Banjul, 12 February 2020: The “Institute for Human Rights and Development in Africa”(IHRDA) and Gambian lawyer on 30 November 2019 filed a lawsuit against The Gambia before the African Court on Human and Peoples’ Rights, on behalf of three Gambians and the Kerr Mot Hali Community, concerning the violation of their right to property.
The three Gambians and their people are inhabitants of Kerr Mot Hali Village, where they were chased out of their homes and property by State security forces in 2009 on account of their religion, cultural and traditional practices. They settled in neighboring Senegal and made several efforts to return to their homes and properties in the Village, but intercepted by Gambia Police. Thus, their homes and properties were wrongfully taken over by people unknown to them. Due to the hostile political environment that prevailed at the time and the fact that the Applicants and their people were forced to emigrate from their village by State’s security agents, they could not seek redress before judicial mechanisms in The Gambia. However, with the ousting of former President Yahya Jammeh, the Applicants and their people returned to The Gambia and instituted a civil suit in March 2017 at the High Court against Government, claiming their ownership of the community land. Though the High Court decided in favour of the Applicants in October 2017, The Gambia has taken no measure to enforce the judgment. Thus, the Applicants are still unable to return to their homes and properties in the said village, as the unlawful occupants are still there.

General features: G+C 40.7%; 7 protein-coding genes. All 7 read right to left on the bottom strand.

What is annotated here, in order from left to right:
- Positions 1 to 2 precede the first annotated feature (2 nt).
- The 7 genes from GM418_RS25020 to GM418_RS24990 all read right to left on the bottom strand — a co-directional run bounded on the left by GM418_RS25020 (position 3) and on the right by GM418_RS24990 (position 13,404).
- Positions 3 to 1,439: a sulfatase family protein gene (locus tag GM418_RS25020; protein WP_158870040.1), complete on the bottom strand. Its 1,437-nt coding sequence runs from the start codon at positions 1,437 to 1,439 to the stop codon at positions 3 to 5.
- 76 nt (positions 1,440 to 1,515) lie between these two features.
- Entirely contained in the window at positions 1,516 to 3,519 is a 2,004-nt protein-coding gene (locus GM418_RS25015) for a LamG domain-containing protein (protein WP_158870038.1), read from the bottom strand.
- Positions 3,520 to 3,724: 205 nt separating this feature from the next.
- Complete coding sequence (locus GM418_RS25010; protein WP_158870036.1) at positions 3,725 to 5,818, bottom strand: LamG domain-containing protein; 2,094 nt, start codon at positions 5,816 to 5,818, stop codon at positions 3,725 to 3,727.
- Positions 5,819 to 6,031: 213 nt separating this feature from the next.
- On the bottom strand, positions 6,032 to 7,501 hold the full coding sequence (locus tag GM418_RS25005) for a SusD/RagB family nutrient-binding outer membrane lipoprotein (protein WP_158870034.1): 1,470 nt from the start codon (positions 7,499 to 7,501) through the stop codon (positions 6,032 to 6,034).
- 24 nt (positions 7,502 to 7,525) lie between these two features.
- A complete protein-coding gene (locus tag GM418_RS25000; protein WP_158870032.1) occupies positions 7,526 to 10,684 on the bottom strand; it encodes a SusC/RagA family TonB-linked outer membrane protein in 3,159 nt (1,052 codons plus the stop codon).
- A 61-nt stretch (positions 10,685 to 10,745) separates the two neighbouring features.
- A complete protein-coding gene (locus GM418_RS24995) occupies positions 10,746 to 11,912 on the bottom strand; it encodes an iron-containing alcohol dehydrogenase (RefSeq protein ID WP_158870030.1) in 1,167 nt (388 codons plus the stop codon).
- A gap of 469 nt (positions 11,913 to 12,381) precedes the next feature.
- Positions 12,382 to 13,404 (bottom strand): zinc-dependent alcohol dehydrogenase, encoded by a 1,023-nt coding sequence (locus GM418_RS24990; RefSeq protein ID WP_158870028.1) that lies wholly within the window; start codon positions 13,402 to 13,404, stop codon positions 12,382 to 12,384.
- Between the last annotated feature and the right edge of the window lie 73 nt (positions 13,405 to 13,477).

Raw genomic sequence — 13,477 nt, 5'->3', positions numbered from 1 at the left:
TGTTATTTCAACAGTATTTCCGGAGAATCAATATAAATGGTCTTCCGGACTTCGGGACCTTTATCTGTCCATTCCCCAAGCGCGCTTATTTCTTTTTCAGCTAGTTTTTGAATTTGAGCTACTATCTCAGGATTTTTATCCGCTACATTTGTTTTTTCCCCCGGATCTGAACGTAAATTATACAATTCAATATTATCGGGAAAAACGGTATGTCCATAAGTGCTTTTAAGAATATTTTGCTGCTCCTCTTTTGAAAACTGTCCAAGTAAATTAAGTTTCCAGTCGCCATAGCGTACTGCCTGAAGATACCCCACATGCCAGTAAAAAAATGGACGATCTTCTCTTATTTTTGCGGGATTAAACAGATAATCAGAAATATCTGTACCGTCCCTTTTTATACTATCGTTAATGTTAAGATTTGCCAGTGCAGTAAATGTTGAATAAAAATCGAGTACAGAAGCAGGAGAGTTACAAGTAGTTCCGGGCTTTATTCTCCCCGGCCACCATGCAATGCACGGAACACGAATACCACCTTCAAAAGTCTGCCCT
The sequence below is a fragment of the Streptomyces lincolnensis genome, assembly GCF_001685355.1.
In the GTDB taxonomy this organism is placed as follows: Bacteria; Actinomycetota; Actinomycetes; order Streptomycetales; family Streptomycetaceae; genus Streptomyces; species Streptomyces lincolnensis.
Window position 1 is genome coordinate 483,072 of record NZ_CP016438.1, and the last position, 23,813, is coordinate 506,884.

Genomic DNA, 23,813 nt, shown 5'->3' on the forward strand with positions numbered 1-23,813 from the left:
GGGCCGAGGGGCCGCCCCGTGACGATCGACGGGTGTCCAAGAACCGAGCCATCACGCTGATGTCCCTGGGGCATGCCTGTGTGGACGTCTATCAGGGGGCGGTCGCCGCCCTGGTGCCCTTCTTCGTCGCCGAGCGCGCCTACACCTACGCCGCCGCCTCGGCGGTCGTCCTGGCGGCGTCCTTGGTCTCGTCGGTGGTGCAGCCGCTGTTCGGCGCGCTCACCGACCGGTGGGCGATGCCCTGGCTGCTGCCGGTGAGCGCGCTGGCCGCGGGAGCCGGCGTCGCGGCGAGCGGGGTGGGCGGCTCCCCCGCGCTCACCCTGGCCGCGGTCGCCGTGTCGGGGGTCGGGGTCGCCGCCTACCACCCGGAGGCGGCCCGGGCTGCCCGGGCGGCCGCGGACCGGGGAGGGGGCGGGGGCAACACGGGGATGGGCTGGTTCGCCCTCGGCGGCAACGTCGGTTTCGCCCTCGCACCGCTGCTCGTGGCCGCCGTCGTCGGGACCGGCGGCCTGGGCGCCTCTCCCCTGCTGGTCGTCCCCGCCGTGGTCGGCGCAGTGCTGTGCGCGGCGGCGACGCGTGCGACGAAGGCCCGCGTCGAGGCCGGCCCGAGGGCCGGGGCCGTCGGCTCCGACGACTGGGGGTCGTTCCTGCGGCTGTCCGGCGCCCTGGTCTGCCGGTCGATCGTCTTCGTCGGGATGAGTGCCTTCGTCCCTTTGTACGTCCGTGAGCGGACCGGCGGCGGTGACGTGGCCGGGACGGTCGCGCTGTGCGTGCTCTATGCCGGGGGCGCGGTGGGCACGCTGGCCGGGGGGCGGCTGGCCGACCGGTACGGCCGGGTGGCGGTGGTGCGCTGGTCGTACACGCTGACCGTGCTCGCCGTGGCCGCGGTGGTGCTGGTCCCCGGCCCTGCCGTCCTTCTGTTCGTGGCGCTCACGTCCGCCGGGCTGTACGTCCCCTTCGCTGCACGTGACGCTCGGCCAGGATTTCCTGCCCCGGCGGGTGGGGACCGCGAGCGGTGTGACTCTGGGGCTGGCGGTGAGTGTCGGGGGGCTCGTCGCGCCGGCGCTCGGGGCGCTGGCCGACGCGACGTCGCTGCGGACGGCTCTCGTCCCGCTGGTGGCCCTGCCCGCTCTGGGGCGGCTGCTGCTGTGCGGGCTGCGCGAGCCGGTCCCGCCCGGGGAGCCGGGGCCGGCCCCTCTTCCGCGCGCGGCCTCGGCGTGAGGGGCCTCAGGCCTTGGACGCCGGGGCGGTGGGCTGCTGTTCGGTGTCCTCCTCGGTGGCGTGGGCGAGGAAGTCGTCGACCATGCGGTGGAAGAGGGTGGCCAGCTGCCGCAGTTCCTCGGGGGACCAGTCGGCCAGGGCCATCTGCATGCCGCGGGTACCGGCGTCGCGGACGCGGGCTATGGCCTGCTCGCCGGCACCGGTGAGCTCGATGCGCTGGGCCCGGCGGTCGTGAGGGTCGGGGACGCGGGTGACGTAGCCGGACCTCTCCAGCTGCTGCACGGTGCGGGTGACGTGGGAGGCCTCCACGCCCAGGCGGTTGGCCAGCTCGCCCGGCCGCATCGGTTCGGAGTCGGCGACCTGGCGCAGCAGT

The plaintiffs allege that The Gambia is in violation of their right to property, their right for their cause to be heard, as well the duty of the State to guarantee the independence of the judiciary. These are rights and obligation enshrined in the African Charter on Human and Peoples’ Rights, to which The Gambia is party.
The plaintiffs request the Court to declare The Gambia guilty of the above violations, and to order The Gambia to take immediate measures to restore the Applicants’ possession and total control of their properties at Kerr Mot Hali village, as well as pay them general damages.
25 June 2020: Initiative for Strategic Litigation in Africa (ISLA) applies to be admitted as amicus curiae in the case.
8 October 2020: Court notifies Respondent of the Application, and requests for Respondent to submit names of its legal representatives.
10 October 2020: Court sends inquiry to Respondent on the possibility of an amicable settlement.
20 October 2020: Respondent submits list of legal representatives and acknowledges receipt of Notice of Service of the Application.
29 October 2020: Applicants notify Court of their willingness to pursue amicable settlement.
3 November 2020: Court notifies Respondent of Applicants’ willingness to pursue amicable settlement, and invites the Respondent to express its position on the subject matter.
23 April 2021: Applicants request Court to pass default judgment.
23 June 2021: Court notifies Respondent of Applicants’ request for default judgment.
6 April 2022: Court responds to ISLA’s amicus curiae application, inviting ISLA to specify the contribution they would like to make in the matter within 21 days of receipt of the notification.
6 April 2022: Court, pursuant to article 44(7) of its Rules, grants 45-day extension of time for Respondent to submit its response to the Application, without which Court will proceed to default judgment.